Enemies of Our Oceans
Environmental groups are warning that the increase in plastics could leave the planet in a permanent state of pollution. This comes after reports that fossil fuel giants have invested $180 billion into new facilities that will make the raw materials required to make everyday plastics such as packaging and bottles, the move is thought to increase production by 40% over the next ten years. This comes at a time when the world is understanding the full impact of plastics on the environment.
Fossil Fuels and Plastic
Plastic production is a major contribution to climate change. Plastic and fuels such as coal and oil are all linked. The chemicals which are produced from fossil fuel production are used to make more than 99% of plastics.
It’s a vicious circle, the more plastic we produce, the more petrochemicals we need. The more petrochemicals we need, pushes the demand for gas, oil, and coal, the very fuels which are accelerating climate change. In the past 10 years, we have produced more plastic than we have produced in the whole of the 20th century, this needs to change now.
Plastic production is responsible for 4% of greenhouse gas emissions. These gases are warming up our planet and causing more extreme weather around the globe.
Friends of the Earth have said that planet warming gases are expected to grow by almost 300%, making plastic production a bigger contributor to climate change that aviation and shipping put together.
The Impact of Plastics in the Ocean
Plastics are a big enemy to the environment, whether on land or at sea. It takes a long time for plastic to decompose, anything from 450 years to 1,000 years. Petroleum based plastics (PET) requires sunlight to decompose, unlike organic material which need bacteria to biodegrade.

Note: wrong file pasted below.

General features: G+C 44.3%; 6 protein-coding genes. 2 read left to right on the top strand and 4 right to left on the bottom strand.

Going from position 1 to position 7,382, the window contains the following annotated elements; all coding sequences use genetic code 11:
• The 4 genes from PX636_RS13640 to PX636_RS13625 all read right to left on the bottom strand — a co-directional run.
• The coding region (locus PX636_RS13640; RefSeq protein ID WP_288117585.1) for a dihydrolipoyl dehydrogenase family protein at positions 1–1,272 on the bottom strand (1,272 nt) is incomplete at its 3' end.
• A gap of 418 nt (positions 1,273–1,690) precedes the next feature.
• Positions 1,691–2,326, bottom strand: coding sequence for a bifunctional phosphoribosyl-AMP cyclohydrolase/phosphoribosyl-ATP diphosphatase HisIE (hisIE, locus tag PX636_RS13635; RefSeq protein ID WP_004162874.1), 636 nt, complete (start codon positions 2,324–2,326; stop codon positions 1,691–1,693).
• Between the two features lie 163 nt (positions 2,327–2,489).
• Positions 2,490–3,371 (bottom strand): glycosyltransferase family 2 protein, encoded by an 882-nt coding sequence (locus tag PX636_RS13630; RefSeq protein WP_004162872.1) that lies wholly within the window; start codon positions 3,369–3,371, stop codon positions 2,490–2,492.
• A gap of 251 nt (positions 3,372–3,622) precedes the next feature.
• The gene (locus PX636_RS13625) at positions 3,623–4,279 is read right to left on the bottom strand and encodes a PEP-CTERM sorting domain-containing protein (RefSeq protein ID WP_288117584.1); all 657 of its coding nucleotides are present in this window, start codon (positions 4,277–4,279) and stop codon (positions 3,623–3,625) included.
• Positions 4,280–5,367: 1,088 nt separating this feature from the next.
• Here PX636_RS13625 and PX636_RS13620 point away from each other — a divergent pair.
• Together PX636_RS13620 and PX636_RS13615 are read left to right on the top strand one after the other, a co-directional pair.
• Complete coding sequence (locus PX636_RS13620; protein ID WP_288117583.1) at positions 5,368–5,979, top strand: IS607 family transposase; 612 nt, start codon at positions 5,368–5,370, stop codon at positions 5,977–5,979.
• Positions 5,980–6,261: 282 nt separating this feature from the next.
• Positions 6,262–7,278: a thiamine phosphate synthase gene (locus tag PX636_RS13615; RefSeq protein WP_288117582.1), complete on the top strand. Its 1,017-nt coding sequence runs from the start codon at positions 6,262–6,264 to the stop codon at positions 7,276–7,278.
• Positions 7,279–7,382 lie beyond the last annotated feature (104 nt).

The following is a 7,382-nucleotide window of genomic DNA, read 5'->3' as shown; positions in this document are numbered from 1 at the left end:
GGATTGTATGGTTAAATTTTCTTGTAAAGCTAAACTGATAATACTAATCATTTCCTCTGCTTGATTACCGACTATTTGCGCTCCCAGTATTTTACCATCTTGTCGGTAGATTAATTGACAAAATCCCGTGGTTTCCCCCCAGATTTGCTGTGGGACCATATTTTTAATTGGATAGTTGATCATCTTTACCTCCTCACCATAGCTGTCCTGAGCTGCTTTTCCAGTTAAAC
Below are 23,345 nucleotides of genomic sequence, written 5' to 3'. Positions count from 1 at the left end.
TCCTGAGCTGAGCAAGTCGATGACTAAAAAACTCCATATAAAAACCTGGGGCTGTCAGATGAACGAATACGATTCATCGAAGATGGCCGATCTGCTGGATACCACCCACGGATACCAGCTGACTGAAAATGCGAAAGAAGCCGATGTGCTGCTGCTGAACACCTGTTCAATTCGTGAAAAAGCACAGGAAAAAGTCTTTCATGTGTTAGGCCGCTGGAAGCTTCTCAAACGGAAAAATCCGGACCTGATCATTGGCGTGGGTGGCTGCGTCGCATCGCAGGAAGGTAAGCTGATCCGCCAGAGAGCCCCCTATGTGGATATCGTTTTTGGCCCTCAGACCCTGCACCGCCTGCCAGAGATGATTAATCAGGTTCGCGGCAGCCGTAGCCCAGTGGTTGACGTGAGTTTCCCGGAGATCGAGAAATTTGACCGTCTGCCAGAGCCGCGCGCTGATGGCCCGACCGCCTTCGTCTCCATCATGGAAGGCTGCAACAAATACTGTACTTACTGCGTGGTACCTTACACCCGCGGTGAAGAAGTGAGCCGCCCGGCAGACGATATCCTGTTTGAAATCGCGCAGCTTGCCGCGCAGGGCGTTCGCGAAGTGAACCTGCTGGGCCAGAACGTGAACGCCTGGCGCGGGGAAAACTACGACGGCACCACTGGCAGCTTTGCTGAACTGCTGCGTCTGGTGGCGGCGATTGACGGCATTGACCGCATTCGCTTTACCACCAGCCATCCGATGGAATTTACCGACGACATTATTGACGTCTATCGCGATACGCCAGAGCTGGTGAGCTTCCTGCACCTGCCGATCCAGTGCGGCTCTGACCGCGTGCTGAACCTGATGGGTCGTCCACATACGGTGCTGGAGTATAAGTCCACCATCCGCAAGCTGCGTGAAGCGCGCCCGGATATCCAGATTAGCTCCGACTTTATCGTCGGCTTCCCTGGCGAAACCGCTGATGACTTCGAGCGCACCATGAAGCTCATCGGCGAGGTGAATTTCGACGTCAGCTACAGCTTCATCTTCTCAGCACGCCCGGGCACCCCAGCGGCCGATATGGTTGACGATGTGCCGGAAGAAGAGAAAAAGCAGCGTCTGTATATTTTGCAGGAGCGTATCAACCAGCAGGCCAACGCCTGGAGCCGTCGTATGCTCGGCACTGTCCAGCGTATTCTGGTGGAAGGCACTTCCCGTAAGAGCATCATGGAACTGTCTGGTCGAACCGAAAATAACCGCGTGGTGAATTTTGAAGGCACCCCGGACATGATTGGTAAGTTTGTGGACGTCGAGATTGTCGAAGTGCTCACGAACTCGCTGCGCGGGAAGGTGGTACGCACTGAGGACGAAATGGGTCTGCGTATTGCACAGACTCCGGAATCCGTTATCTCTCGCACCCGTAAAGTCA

Plastics that enter our oceans cause all sorts of problems. The Great Pacific Garbage Patch is a huge vortex of plastic rubbish with an estimated surface area of 1.6 million square miles, that’s three times the size of France! It is estimated that 40% of plastics produced are created for disposable packaging.
Scientists have found that plastics decomposing in our oceans are releasing methane, a gas more powerful than carbon dioxide. Although the amount of methane released is small in comparison to other methods, it is a worry considering the quantity of plastics which has been predicted to increase over the coming years.
Other dire effects of plastics in the ocean, is marine animals getting entangled in plastic fishing lines, as well as being caught up in other plastic items in the ocean, they are also eating the plastics mistaking it for food. Just recently a sea turtle was found washed up on a beach in Indonesia.
The vet that examined the turtle, Kirin Sornpipatcharoen, was shocked by the post-mortem results. He told MSN, “The turtle’s stomach was full of plastic garbage. Most of the pieces looked like the tentacles of jellyfish, which might have confused the turtle into believing that they were food. ”We’re sure that the plastic in the stomach contributed to or caused the tragic death of the turtle.”
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